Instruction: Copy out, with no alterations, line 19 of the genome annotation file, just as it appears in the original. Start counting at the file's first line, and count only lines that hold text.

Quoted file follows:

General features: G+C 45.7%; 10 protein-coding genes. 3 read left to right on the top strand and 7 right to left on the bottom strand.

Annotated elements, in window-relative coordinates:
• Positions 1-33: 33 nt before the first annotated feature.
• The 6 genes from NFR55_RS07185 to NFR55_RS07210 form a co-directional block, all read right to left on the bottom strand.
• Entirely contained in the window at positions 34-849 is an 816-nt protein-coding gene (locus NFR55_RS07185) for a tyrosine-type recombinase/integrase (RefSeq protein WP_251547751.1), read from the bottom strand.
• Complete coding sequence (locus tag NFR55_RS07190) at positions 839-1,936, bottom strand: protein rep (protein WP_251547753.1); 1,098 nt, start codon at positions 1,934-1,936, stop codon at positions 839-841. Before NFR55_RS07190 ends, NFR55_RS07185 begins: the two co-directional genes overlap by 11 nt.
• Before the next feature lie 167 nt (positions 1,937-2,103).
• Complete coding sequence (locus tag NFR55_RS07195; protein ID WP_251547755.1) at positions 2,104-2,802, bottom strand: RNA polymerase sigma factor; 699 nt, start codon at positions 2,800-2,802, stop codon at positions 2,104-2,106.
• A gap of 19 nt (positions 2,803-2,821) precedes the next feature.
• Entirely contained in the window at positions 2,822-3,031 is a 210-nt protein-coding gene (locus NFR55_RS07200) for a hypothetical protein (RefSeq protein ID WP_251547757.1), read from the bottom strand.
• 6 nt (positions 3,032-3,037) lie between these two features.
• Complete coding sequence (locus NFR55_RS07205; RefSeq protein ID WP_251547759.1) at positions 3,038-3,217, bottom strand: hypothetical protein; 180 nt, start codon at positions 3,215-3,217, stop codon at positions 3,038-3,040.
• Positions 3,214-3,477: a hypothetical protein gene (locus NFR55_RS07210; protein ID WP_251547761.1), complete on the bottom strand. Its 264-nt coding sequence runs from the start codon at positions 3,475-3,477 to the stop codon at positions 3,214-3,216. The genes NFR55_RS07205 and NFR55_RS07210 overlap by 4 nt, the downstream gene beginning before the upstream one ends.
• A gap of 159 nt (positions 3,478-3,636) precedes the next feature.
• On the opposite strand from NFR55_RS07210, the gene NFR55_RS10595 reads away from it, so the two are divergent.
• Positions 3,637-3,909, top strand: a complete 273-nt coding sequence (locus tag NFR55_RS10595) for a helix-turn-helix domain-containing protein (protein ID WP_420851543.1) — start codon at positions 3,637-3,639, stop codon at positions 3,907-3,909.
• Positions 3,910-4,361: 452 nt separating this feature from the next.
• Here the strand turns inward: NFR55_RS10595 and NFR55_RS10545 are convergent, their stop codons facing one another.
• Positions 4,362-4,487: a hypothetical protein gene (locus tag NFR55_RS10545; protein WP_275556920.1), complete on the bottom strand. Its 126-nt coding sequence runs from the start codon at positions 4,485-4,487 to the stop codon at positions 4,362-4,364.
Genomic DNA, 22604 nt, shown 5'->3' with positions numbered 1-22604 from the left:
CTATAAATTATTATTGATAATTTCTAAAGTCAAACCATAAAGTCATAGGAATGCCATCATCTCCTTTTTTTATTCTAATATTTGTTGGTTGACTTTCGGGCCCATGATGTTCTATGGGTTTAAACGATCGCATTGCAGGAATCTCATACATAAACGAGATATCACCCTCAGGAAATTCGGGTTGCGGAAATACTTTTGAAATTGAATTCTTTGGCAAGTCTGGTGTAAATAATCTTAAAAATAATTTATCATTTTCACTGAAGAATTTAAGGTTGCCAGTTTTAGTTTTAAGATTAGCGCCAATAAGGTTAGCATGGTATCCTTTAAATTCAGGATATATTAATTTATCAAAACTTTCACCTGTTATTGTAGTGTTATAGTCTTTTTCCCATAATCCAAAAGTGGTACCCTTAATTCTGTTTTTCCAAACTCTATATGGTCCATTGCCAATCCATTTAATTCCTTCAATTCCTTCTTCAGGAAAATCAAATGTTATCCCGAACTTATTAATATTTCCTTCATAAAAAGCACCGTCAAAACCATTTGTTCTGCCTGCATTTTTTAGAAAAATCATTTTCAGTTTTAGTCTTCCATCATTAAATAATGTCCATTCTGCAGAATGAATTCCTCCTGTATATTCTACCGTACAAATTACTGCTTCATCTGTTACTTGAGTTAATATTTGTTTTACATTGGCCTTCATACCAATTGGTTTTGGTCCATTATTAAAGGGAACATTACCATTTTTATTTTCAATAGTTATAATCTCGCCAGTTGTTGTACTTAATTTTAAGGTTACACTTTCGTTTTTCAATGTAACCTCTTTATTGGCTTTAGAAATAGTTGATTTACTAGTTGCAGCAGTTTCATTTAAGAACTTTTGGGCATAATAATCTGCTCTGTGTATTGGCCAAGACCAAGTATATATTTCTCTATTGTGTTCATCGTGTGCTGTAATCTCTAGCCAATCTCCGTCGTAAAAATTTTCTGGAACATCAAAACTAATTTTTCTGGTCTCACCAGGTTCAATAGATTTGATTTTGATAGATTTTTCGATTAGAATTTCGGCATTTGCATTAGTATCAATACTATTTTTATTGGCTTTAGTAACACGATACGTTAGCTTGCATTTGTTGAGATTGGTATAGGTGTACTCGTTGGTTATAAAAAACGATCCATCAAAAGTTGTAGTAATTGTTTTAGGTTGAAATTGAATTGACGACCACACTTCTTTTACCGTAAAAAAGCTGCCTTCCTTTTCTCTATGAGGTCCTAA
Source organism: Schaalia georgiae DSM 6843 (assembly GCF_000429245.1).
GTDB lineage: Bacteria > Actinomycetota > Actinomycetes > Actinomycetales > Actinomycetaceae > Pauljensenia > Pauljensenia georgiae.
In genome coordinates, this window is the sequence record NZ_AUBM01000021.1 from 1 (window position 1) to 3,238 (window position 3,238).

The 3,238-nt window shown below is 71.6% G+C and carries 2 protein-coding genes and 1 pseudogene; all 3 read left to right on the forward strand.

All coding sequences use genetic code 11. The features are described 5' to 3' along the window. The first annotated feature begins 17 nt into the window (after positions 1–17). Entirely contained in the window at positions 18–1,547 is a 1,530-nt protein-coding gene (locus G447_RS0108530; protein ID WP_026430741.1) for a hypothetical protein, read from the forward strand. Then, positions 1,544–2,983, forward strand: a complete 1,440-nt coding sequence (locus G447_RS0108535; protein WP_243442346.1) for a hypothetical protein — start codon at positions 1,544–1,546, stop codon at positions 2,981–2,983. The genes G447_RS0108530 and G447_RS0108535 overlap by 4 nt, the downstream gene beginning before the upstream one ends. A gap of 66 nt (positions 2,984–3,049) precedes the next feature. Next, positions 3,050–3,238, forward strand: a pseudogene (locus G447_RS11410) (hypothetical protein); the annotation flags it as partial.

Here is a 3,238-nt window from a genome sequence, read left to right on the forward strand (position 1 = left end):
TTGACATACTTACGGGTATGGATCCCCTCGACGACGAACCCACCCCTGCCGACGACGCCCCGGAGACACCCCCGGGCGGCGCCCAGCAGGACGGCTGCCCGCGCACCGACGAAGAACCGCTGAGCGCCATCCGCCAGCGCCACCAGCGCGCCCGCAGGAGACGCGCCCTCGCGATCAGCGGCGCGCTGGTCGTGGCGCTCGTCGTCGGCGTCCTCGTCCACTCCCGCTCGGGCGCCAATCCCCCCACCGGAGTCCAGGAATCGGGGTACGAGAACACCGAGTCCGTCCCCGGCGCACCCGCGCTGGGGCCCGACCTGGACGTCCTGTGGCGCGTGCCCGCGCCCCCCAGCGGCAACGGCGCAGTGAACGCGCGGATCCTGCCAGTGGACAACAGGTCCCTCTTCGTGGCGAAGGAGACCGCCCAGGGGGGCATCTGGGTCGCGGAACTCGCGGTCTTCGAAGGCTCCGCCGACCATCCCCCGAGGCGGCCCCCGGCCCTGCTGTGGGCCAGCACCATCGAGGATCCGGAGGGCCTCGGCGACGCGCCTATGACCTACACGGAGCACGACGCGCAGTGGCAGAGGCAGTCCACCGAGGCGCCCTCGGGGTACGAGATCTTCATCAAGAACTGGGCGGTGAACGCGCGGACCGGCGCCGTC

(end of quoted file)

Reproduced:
• Positions 4,362-4,487: a hypothetical protein gene (locus tag NFR55_RS10545; protein WP_275556920.1), complete on the bottom strand. Its 126-nt coding sequence runs from the start codon at positions 4,485-4,487 to the stop codon at positions 4,362-4,364.